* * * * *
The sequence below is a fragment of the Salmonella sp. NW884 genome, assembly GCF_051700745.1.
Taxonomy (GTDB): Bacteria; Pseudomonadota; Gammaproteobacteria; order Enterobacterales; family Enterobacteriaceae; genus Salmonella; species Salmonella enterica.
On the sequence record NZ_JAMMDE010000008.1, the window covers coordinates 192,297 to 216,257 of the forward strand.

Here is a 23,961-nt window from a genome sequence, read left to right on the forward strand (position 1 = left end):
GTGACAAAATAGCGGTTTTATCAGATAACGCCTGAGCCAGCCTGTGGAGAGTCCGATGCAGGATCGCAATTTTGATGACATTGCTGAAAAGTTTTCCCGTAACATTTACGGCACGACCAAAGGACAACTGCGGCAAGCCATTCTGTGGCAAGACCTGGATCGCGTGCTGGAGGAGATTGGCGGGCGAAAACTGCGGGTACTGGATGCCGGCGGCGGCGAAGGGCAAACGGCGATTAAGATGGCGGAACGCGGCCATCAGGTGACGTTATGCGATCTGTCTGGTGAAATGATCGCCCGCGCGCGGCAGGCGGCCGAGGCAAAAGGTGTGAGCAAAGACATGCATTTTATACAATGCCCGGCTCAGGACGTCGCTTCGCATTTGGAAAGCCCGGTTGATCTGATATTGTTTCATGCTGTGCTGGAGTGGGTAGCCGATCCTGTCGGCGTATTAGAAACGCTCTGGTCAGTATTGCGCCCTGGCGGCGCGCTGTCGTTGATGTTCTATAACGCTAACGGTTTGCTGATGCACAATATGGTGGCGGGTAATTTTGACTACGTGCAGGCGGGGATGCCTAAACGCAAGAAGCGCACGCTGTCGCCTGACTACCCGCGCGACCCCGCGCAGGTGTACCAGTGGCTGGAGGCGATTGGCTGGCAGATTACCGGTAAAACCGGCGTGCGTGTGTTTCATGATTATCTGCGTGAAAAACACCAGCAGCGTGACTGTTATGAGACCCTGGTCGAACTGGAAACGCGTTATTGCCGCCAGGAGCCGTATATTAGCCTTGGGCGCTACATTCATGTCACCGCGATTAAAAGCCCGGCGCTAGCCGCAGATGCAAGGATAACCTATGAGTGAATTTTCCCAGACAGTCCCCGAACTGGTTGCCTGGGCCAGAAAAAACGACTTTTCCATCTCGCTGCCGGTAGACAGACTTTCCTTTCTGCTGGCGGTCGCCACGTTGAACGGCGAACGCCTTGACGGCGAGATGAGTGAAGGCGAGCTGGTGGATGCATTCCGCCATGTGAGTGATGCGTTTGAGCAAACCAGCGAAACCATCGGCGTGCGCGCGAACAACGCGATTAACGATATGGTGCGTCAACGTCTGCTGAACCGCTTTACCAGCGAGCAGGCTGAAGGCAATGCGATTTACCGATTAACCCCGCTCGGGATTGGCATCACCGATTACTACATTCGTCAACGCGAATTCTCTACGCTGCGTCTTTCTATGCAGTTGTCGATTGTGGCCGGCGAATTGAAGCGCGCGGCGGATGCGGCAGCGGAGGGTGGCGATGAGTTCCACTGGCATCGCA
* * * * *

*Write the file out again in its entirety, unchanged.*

The sequence below is a fragment of the Salmonella sp. NW884 genome, assembly GCF_051700745.1.
Taxonomy (GTDB): Bacteria; Pseudomonadota; Gammaproteobacteria; order Enterobacterales; family Enterobacteriaceae; genus Salmonella; species Salmonella enterica.
On the sequence record NZ_JAMMDE010000008.1, the window covers coordinates 192,297 to 216,257 of the forward strand.

Here is a 23,961-nt window from a genome sequence, read left to right on the forward strand (position 1 = left end):
GTGACAAAATAGCGGTTTTATCAGATAACGCCTGAGCCAGCCTGTGGAGAGTCCGATGCAGGATCGCAATTTTGATGACATTGCTGAAAAGTTTTCCCGTAACATTTACGGCACGACCAAAGGACAACTGCGGCAAGCCATTCTGTGGCAAGACCTGGATCGCGTGCTGGAGGAGATTGGCGGGCGAAAACTGCGGGTACTGGATGCCGGCGGCGGCGAAGGGCAAACGGCGATTAAGATGGCGGAACGCGGCCATCAGGTGACGTTATGCGATCTGTCTGGTGAAATGATCGCCCGCGCGCGGCAGGCGGCCGAGGCAAAAGGTGTGAGCAAAGACATGCATTTTATACAATGCCCGGCTCAGGACGTCGCTTCGCATTTGGAAAGCCCGGTTGATCTGATATTGTTTCATGCTGTGCTGGAGTGGGTAGCCGATCCTGTCGGCGTATTAGAAACGCTCTGGTCAGTATTGCGCCCTGGCGGCGCGCTGTCGTTGATGTTCTATAACGCTAACGGTTTGCTGATGCACAATATGGTGGCGGGTAATTTTGACTACGTGCAGGCGGGGATGCCTAAACGCAAGAAGCGCACGCTGTCGCCTGACTACCCGCGCGACCCCGCGCAGGTGTACCAGTGGCTGGAGGCGATTGGCTGGCAGATTACCGGTAAAACCGGCGTGCGTGTGTTTCATGATTATCTGCGTGAAAAACACCAGCAGCGTGACTGTTATGAGACCCTGGTCGAACTGGAAACGCGTTATTGCCGCCAGGAGCCGTATATTAGCCTTGGGCGCTACATTCATGTCACCGCGATTAAAAGCCCGGCGCTAGCCGCAGATGCAAGGATAACCTATGAGTGAATTTTCCCAGACAGTCCCCGAACTGGTTGCCTGGGCCAGAAAAAACGACTTTTCCATCTCGCTGCCGGTAGACAGACTTTCCTTTCTGCTGGCGGTCGCCACGTTGAACGGCGAACGCCTTGACGGCGAGATGAGTGAAGGCGAGCTGGTGGATGCATTCCGCCATGTGAGTGATGCGTTTGAGCAAACCAGCGAAACCATCGGCGTGCGCGCGAACAACGCGATTAACGATATGGTGCGTCAACGTCTGCTGAACCGCTTTACCAGCGAGCAGGCTGAAGGCAATGCGATTTACCGATTAACCCCGCTCGGGATTGGCATCACCGATTACTACATTCGTCAACGCGAATTCTCTACGCTGCGTCTTTCTATGCAGTTGTCGATTGTGGCCGGCGAATTGAAGCGCGCGGCGGATGCGGCAGCGGAGGGTGGCGATGAGTTCCACTGGCATCGCA